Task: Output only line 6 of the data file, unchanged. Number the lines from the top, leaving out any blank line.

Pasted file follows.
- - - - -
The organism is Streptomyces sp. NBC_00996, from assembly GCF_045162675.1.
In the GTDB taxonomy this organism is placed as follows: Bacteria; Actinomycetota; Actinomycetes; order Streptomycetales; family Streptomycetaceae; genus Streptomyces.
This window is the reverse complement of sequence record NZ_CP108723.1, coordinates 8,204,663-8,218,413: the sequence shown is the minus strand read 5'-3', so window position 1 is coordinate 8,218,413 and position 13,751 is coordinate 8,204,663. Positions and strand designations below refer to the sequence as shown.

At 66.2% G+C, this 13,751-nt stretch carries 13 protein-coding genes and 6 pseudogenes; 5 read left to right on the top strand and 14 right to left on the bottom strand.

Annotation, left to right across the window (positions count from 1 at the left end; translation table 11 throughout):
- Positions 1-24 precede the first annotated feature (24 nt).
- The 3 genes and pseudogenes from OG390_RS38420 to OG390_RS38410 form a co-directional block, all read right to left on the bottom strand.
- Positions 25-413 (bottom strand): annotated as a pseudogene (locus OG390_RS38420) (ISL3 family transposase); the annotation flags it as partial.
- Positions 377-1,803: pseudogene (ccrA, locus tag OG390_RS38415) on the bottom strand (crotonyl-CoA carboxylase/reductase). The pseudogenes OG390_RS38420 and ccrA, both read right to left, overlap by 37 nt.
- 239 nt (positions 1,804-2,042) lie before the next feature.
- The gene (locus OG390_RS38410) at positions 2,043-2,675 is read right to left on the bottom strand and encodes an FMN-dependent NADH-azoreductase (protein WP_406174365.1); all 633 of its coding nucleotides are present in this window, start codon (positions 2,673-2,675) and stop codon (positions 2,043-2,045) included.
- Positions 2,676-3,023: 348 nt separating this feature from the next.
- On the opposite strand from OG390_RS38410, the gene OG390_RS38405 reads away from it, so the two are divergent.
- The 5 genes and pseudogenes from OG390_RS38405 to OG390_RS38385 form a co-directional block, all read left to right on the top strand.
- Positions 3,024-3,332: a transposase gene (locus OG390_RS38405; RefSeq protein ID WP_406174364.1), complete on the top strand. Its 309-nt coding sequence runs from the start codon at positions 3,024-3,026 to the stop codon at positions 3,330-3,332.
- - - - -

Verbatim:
- Positions 1-24 precede the first annotated feature (24 nt).